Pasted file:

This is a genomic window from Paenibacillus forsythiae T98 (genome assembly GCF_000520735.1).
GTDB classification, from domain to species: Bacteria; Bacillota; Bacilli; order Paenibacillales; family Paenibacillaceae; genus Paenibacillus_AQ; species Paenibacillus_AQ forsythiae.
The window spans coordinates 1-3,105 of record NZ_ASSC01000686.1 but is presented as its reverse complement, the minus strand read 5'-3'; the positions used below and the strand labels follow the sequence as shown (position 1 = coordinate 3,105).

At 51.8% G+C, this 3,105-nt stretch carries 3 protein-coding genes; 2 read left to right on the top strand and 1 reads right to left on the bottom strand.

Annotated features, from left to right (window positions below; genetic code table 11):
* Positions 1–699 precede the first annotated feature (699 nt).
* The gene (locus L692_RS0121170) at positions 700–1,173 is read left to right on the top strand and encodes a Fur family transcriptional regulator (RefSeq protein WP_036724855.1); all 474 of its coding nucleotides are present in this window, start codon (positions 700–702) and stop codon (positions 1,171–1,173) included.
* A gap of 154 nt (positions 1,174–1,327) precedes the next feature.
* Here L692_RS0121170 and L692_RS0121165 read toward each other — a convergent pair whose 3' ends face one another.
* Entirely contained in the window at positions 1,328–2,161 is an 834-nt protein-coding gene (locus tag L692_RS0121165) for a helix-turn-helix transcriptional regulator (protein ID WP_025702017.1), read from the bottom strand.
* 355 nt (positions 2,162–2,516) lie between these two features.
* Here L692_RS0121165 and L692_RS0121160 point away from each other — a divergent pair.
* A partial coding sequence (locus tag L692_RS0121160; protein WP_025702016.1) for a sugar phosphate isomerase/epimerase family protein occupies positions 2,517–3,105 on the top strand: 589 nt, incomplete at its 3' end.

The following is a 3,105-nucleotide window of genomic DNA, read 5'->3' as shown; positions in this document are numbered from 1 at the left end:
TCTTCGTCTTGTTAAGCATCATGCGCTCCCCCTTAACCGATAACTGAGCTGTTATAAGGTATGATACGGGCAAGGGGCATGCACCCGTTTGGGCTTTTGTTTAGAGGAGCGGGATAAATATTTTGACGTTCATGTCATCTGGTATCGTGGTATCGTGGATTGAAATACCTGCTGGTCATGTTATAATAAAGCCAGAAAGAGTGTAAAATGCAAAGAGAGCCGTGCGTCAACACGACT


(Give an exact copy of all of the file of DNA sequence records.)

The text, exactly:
This is a genomic window from Paenibacillus forsythiae T98 (genome assembly GCF_000520735.1).
GTDB classification, from domain to species: Bacteria; Bacillota; Bacilli; order Paenibacillales; family Paenibacillaceae; genus Paenibacillus_AQ; species Paenibacillus_AQ forsythiae.
The window spans coordinates 1-3,105 of record NZ_ASSC01000686.1 but is presented as its reverse complement, the minus strand read 5'-3'; the positions used below and the strand labels follow the sequence as shown (position 1 = coordinate 3,105).

At 51.8% G+C, this 3,105-nt stretch carries 3 protein-coding genes; 2 read left to right on the top strand and 1 reads right to left on the bottom strand.

Annotated features, from left to right (window positions below; genetic code table 11):
* Positions 1–699 precede the first annotated feature (699 nt).
* The gene (locus L692_RS0121170) at positions 700–1,173 is read left to right on the top strand and encodes a Fur family transcriptional regulator (RefSeq protein WP_036724855.1); all 474 of its coding nucleotides are present in this window, start codon (positions 700–702) and stop codon (positions 1,171–1,173) included.
* A gap of 154 nt (positions 1,174–1,327) precedes the next feature.
* Here L692_RS0121170 and L692_RS0121165 read toward each other — a convergent pair whose 3' ends face one another.
* Entirely contained in the window at positions 1,328–2,161 is an 834-nt protein-coding gene (locus tag L692_RS0121165) for a helix-turn-helix transcriptional regulator (protein ID WP_025702017.1), read from the bottom strand.
* 355 nt (positions 2,162–2,516) lie between these two features.
* Here L692_RS0121165 and L692_RS0121160 point away from each other — a divergent pair.
* A partial coding sequence (locus tag L692_RS0121160; protein WP_025702016.1) for a sugar phosphate isomerase/epimerase family protein occupies positions 2,517–3,105 on the top strand: 589 nt, incomplete at its 3' end.

The following is a 3,105-nucleotide window of genomic DNA, read 5'->3' as shown; positions in this document are numbered from 1 at the left end:
TCTTCGTCTTGTTAAGCATCATGCGCTCCCCCTTAACCGATAACTGAGCTGTTATAAGGTATGATACGGGCAAGGGGCATGCACCCGTTTGGGCTTTTGTTTAGAGGAGCGGGATAAATATTTTGACGTTCATGTCATCTGGTATCGTGGTATCGTGGATTGAAATACCTGCTGGTCATGTTATAATAAAGCCAGAAAGAGTGTAAAATGCAAAGAGAGCCGTGCGTCAACACGACT